Nelson headlined a a free concert and voter turnout rally in support of O’Rourke in the state capital of Austin, where the two appeared onstage together at one point to sing “On the Road Again.”
A very long and powerful week has nearly come to a close in Washington. Senators reached a deal Friday to delay a floor vote on the Supreme Court nomination to allow for a one-week FBI investigation into allegations of sexual assault by the nominee.
Earlier in the week, the Supreme Court pick’s accuser, Christine Blasey Ford, testified in the Senate, followed by testimony from Brett Kavanaugh.
There was a watershed moment in Washington this week — three spending bills were cleared ahead of the Oct. 1 deadline and sent to the president’s desk for signature. That’s the first on-time delivery of a quarter of the annual appropriations measures in a decade.
Elsewhere in the Capitol, the Senate Judiciary panel set a final vote on the president’s nominee to the Supreme Court, Brett Kavanaugh, for Sept. 20, despite controversy.
On Tuesday, both chambers were back on the Hill and focus turned in the Senate to the three-day-long hearing for Supreme Court nominee Judge Brett Kavanaugh, who sat for hours and hours of questioning on Wednesday and Thursday. The protests for this nominee were plentiful.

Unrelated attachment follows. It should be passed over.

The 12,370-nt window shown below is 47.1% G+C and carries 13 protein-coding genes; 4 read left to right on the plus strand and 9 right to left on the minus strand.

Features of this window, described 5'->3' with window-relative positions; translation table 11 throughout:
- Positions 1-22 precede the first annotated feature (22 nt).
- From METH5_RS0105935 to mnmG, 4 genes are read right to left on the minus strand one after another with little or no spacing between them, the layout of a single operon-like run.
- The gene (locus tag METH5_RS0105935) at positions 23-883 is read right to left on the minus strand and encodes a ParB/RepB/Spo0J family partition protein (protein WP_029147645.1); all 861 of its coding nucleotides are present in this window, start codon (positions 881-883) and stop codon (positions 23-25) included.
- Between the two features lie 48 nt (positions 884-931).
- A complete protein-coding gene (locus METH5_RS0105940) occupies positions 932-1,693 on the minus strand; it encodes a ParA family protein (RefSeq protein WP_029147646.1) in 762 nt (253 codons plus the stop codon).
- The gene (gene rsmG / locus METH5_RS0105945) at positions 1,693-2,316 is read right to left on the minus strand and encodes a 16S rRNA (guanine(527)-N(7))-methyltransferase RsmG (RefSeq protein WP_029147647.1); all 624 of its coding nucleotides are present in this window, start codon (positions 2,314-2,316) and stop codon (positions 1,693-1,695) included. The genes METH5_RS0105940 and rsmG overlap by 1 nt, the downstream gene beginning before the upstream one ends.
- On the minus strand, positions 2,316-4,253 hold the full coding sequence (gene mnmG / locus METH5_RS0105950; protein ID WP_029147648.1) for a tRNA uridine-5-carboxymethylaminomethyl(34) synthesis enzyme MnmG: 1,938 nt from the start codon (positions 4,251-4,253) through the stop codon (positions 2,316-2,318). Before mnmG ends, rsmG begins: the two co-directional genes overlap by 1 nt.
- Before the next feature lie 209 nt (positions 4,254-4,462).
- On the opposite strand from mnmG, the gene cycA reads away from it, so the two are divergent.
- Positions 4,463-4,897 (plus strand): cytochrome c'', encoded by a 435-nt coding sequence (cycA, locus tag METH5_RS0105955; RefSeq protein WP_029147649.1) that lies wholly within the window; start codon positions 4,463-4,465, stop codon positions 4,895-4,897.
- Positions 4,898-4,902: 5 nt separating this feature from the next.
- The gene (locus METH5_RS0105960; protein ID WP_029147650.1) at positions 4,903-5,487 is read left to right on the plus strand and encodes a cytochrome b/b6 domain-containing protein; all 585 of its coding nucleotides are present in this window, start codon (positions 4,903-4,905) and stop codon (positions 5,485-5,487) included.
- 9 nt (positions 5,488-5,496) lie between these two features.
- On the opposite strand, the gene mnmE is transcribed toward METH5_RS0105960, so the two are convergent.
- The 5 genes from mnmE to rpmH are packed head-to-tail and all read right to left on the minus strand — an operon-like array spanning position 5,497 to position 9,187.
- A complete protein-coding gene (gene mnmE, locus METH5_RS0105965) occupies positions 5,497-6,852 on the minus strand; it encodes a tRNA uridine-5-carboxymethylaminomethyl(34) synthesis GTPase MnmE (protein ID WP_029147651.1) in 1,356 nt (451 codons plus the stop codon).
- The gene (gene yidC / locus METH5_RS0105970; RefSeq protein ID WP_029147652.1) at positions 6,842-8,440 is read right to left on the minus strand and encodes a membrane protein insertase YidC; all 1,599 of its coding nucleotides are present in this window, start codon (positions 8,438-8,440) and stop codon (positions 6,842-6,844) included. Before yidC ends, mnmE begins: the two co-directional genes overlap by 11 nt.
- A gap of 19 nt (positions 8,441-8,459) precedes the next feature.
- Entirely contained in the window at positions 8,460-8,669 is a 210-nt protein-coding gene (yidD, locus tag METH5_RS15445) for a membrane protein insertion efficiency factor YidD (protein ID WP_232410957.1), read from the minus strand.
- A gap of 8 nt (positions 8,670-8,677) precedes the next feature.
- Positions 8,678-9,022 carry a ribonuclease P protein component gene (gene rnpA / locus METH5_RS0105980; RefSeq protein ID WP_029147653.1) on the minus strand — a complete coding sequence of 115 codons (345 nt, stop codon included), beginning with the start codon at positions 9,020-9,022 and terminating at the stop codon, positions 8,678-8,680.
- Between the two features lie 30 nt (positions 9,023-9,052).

The Senate was at work this week passing a four-bill spending package, which completes the chamber’s 12 appropriations bills for the year. The House got its first week of summer recess under its belt, and by the end of the week, the Senate joined them. Majority Leader Mitch McConnell is allowing for a truncated recess, with senators in their home states next week but expected back on the Hill on Wednesday, Aug. 15.
It’s the weather, the morning commute, how happy you are that it’s Friday. But mostly in the elevator, it’s awkward silence.
The House has dashed out of town for its annual five-week summer recess, with plenty of work left on the table for when members return Sept. 4.
Of course, the Senate plans to be in session for four out of the five coming weeks thanks to a plan from Majority Leader Mitch McConnell to chip away at backlogged legislative and executive business (with the side benefit of preventing Senate Democrats in tough races from going home to campaign.)
The summer is in full swing in Washington with the Hill abuzz after the president’s Helsinki meeting earlier this week with Russian President Vladimir Putin. The week saw demonstrators gather in front of the White House to protest President Donald Trump’s overseas summit.
Back at the Capitol, a summer staple — the hot dog lunch giveaway brought free food and former Major League Baseball greats to staffers of all kinds.
Soaring temperatures continue to grip the country this week, but that didn’t stop lawmakers and congressional hopefuls from hitting the July Fourth parade circuit Wednesday. And Roll Call’s photographers were there.